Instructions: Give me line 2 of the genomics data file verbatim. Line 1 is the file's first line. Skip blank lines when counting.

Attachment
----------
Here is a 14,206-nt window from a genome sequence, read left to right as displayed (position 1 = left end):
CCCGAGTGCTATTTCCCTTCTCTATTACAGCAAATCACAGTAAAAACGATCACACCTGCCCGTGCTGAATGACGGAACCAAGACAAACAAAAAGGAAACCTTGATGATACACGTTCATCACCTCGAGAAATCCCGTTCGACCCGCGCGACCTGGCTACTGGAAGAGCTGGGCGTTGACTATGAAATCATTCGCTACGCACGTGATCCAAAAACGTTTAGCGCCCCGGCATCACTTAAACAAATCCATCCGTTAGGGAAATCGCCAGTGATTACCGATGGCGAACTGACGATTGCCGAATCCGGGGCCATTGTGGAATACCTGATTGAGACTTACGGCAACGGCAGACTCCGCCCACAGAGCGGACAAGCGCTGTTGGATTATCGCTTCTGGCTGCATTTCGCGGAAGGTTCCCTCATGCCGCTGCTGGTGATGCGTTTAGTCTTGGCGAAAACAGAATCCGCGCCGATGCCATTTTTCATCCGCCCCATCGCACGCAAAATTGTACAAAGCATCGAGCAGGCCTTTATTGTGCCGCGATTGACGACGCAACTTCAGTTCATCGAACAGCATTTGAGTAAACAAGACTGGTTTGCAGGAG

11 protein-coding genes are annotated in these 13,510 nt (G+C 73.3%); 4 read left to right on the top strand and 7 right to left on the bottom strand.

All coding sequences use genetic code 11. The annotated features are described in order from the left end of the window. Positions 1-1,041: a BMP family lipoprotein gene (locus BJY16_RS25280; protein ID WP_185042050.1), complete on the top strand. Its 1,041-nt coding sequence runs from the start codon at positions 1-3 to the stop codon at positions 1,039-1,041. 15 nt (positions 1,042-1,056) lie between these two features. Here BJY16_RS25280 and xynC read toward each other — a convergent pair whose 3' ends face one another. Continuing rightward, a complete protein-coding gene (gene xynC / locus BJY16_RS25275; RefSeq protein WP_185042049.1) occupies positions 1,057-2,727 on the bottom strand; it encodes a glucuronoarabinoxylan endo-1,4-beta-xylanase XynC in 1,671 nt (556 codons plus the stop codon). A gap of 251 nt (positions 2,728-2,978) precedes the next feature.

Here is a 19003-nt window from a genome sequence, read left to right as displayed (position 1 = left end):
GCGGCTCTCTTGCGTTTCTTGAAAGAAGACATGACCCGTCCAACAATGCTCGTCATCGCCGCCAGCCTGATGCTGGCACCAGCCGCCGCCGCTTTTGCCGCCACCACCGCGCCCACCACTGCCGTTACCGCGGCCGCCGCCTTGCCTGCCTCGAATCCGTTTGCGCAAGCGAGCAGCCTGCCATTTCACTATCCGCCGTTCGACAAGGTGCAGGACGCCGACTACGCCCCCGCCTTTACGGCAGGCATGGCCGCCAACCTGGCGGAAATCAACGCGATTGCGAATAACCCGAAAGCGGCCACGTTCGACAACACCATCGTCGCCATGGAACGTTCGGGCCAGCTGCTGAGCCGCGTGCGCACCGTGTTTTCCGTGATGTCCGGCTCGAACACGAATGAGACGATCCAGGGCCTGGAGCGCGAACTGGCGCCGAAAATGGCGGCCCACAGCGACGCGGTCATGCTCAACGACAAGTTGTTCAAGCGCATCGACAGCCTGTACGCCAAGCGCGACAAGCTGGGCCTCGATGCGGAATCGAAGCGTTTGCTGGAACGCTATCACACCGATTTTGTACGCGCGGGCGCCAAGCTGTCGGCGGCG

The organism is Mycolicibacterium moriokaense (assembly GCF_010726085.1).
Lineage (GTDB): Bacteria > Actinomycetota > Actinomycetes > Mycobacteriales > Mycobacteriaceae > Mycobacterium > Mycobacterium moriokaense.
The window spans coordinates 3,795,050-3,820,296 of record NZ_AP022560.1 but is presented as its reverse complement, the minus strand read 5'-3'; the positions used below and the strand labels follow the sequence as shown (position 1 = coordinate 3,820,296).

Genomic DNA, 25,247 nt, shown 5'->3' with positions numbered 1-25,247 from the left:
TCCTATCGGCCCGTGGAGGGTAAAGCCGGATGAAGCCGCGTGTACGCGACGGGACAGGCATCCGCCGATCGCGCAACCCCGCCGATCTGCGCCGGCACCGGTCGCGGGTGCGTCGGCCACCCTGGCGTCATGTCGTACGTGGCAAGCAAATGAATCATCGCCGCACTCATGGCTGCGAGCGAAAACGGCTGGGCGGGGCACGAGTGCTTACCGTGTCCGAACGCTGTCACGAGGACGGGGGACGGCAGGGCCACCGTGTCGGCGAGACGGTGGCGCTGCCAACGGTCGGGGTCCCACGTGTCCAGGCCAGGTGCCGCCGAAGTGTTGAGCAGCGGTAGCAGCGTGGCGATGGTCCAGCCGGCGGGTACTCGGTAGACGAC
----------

CCCGAGTGCTATTTCCCTTCTCTATTACAGCAAATCACAGTAAAAACGATCACACCTGCCCGTGCTGAATGACGGAACCAAGACAAACAAAAAGGAAACCTTGATGATACACGTTCATCACCTCGAGAAATCCCGTTCGACCCGCGCGACCTGGCTACTGGAAGAGCTGGGCGTTGACTATGAAATCATTCGCTACGCACGTGATCCAAAAACGTTTAGCGCCCCGGCATCACTTAAACAAATCCATCCGTTAGGGAAATCGCCAGTGATTACCGATGGCGAACTGACGATTGCCGAATCCGGGGCCATTGTGGAATACCTGATTGAGACTTACGGCAACGGCAGACTCCGCCCACAGAGCGGACAAGCGCTGTTGGATTATCGCTTCTGGCTGCATTTCGCGGAAGGTTCCCTCATGCCGCTGCTGGTGATGCGTTTAGTCTTGGCGAAAACAGAATCCGCGCCGATGCCATTTTTCATCCGCCCCATCGCACGCAAAATTGTACAAAGCATCGAGCAGGCCTTTATTGTGCCGCGATTGACGACGCAACTTCAGTTCATCGAACAGCATTTGAGTAAACAAGACTGGTTTGCAGGAG